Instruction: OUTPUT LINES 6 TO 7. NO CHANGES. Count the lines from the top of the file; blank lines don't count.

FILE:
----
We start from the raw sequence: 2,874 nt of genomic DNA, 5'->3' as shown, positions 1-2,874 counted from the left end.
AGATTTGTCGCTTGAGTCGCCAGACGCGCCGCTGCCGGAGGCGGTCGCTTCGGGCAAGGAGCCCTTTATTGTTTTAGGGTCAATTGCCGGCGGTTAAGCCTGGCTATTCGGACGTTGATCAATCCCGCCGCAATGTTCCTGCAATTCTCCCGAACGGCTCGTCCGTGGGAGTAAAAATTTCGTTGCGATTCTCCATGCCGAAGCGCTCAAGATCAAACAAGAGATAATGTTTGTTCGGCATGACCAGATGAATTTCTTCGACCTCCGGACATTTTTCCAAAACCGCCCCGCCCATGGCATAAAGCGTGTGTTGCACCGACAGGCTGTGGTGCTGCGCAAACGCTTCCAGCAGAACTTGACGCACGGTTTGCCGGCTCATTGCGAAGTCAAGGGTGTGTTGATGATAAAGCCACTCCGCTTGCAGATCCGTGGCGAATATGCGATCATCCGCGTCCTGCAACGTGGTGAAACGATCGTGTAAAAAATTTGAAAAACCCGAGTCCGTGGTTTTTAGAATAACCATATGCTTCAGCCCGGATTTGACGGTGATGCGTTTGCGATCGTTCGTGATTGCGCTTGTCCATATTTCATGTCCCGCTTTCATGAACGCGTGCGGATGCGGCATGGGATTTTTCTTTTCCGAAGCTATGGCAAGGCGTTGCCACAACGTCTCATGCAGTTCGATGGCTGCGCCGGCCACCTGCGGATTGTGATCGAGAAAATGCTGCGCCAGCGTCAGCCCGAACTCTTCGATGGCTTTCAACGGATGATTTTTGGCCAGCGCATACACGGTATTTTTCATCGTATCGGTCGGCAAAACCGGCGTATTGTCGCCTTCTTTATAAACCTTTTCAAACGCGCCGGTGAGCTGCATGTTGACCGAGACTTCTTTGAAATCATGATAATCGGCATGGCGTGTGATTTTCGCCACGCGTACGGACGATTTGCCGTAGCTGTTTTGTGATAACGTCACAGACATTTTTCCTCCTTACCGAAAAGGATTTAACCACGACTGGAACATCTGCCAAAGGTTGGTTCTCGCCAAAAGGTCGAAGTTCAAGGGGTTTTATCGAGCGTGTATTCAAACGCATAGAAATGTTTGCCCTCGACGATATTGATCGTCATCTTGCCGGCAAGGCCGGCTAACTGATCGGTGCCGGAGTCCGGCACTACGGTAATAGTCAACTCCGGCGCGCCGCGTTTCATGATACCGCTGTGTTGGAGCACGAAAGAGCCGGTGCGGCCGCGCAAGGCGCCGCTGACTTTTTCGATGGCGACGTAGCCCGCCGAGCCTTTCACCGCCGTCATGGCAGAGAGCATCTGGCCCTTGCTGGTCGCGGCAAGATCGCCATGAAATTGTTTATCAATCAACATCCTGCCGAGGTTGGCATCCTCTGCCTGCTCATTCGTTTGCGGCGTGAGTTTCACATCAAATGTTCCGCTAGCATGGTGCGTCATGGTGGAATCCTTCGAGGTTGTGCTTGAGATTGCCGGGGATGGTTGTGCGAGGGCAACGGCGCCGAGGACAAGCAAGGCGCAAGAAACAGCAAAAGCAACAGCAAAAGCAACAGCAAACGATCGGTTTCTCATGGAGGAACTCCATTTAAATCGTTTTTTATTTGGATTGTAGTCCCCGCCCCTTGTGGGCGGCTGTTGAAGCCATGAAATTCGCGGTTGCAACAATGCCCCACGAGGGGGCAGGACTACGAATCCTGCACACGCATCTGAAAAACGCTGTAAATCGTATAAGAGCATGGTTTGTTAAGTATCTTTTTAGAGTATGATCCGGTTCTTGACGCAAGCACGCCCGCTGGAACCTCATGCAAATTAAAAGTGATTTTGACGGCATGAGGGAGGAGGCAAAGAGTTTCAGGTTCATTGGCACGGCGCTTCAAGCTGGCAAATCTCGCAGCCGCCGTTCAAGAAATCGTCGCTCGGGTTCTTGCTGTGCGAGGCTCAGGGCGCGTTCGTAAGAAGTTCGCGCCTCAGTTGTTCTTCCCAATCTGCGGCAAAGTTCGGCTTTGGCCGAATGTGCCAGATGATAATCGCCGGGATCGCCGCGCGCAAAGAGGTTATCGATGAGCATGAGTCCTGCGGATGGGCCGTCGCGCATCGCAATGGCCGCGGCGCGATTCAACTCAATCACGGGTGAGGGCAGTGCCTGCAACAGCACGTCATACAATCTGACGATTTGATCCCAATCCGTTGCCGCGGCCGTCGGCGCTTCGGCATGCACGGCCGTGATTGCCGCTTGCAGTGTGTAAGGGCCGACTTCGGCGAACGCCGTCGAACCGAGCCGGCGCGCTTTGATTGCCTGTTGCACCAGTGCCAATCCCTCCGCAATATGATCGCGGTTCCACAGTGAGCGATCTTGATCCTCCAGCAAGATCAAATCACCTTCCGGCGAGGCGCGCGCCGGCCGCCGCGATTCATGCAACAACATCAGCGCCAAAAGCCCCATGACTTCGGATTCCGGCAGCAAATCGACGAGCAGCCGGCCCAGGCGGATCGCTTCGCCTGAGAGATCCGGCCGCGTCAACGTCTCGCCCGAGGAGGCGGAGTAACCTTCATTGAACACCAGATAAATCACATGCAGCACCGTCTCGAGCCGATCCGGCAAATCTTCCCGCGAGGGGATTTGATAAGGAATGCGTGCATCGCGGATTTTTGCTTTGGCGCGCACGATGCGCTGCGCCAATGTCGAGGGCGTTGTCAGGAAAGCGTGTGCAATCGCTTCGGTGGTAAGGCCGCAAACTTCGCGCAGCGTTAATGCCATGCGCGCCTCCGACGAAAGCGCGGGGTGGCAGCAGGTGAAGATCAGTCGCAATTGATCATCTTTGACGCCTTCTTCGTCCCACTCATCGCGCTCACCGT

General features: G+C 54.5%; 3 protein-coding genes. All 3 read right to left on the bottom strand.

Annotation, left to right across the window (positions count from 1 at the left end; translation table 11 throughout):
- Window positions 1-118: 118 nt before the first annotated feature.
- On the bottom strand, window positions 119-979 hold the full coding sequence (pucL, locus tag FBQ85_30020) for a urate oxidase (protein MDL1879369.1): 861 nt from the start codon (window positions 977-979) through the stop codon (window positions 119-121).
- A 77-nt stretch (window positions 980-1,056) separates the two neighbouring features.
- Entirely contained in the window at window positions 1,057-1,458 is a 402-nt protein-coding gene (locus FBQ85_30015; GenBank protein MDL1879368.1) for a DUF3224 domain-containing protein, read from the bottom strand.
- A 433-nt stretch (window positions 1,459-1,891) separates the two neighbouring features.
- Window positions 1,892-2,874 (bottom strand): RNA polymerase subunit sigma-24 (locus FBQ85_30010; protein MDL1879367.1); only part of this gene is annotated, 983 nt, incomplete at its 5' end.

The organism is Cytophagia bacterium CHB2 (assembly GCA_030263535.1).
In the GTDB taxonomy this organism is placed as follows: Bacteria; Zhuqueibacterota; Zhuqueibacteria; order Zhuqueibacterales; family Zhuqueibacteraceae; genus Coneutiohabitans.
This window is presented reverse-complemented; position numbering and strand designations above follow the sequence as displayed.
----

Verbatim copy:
- On the bottom strand, window positions 119-979 hold the full coding sequence (pucL, locus tag FBQ85_30020) for a urate oxidase (protein MDL1879369.1): 861 nt from the start codon (window positions 977-979) through the stop codon (window positions 119-121).
- A 77-nt stretch (window positions 980-1,056) separates the two neighbouring features.